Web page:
The course offers an introduction into the use of crowdsourcing and social media when implementing cultural heritage projects, with a special focus on engaging the public in the design, conduct, and dissemination of research.
Crowdsourcing – also known as citizen science – is becoming more and more common in the humanities as a tool for processing vast amounts of data. Members of the broader public have been involved into the collection, digitization, transcription, and description of heritage within crowdsourcing projects run by various cultural heritage organizations – galleries, libraries, archives, and museums. However, it is more than just a framework for creating content. It allows creating a community of interested individuals who are ready to work towards a specific aim.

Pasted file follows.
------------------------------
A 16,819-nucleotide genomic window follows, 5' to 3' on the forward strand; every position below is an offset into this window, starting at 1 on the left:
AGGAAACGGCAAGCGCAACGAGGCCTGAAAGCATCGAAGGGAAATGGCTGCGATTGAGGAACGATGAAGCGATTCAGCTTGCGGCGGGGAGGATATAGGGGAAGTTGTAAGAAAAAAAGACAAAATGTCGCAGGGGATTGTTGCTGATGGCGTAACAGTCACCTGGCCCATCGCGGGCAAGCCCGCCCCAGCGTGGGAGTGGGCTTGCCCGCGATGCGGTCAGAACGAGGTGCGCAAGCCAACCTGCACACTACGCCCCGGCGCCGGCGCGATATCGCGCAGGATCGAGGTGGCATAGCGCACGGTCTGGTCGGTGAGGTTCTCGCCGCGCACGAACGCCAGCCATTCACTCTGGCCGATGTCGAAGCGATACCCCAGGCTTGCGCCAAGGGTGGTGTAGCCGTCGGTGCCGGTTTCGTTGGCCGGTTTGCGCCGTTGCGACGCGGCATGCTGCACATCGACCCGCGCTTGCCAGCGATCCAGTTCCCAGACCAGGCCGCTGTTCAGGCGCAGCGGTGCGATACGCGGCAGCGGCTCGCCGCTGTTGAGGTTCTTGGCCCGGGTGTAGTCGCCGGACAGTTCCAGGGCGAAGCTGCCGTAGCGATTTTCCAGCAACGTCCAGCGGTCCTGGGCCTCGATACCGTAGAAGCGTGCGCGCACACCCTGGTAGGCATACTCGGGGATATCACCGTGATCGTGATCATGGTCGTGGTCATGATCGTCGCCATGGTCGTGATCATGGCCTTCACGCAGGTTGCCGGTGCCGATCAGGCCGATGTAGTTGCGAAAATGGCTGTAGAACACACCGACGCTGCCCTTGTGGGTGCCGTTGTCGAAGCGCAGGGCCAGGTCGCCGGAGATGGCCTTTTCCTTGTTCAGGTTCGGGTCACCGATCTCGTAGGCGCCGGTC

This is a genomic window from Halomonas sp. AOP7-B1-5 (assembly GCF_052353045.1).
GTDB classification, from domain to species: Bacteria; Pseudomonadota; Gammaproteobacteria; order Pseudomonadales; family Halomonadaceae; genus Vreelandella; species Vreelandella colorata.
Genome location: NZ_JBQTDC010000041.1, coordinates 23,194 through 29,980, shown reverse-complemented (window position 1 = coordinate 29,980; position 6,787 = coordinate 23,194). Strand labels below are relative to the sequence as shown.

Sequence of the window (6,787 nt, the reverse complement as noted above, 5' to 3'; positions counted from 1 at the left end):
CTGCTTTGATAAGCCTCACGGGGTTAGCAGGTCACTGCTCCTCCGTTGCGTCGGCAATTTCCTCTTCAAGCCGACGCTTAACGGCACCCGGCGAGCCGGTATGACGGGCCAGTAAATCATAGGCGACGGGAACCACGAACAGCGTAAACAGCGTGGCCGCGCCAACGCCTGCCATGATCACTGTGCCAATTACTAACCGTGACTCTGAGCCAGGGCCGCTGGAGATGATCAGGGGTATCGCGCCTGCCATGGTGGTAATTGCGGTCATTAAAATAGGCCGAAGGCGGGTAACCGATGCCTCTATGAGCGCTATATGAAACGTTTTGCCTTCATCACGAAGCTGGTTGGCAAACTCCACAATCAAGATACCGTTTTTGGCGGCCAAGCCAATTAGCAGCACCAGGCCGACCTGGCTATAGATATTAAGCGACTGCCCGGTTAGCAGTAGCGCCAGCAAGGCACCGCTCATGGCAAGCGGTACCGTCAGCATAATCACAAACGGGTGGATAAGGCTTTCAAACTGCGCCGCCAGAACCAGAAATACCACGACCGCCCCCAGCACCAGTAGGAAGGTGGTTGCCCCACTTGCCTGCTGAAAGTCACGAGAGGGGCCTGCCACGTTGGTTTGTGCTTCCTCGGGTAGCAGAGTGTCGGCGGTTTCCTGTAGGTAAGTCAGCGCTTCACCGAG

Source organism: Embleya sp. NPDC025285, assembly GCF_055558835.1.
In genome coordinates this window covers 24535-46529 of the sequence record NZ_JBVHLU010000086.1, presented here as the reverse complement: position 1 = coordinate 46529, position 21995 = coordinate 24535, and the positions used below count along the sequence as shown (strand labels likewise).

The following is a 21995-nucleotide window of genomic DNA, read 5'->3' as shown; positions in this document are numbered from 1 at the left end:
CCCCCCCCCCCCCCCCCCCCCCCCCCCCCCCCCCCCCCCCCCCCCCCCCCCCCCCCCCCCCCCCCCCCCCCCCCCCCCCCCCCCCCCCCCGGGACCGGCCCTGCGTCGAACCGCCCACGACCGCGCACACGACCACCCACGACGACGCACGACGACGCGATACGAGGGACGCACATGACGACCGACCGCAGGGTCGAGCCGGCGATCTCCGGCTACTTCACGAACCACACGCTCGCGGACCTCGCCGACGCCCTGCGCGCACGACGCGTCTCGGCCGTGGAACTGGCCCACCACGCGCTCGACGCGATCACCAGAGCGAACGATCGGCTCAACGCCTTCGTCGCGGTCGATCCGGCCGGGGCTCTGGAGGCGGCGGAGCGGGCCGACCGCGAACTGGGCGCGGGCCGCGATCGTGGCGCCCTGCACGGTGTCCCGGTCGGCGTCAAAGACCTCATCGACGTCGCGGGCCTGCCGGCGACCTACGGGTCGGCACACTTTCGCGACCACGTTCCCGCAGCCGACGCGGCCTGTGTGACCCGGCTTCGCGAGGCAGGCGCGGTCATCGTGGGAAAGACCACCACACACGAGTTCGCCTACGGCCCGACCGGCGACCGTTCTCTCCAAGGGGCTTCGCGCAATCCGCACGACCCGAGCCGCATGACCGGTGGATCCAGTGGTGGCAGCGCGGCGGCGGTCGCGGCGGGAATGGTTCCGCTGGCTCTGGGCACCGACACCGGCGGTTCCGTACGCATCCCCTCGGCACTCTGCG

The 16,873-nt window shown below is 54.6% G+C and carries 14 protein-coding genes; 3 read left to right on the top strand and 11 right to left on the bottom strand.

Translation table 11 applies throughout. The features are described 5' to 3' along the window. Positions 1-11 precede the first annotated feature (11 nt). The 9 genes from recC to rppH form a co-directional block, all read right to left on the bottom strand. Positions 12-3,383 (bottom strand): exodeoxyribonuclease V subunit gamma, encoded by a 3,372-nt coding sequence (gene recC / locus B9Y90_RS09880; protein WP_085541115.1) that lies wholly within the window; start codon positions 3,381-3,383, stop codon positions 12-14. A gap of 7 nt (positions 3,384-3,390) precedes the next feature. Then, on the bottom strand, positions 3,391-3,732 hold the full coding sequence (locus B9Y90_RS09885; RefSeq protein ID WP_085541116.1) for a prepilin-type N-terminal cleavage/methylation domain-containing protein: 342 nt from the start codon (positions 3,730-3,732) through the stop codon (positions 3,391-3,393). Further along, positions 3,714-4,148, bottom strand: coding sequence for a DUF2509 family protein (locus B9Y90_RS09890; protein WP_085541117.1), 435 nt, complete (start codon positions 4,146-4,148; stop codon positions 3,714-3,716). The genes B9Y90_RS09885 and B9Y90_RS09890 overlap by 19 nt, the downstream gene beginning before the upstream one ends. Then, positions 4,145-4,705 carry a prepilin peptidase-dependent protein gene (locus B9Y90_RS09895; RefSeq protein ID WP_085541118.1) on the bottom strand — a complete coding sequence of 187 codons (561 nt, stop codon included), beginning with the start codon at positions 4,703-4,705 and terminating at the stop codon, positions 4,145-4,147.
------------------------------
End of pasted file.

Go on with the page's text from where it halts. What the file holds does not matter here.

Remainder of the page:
Across industries, including the fields related to cultural heritage, social media is turning from a “nice to have” to a significant component of business strategy. Cultural heritage organizations increasingly recognize the power of social media in reaching and broadening their audience. Engaging the public with the help of these tools benefits both the audience and the organizations. The audience has easy access to the collections and knowledge, and they can learn through direct engagement with the help of interactive, collaborative digital tools. For cultural organizations, social media is an efficient way to present their work and exhibits and to involve the audience into the formation and curation of the collections.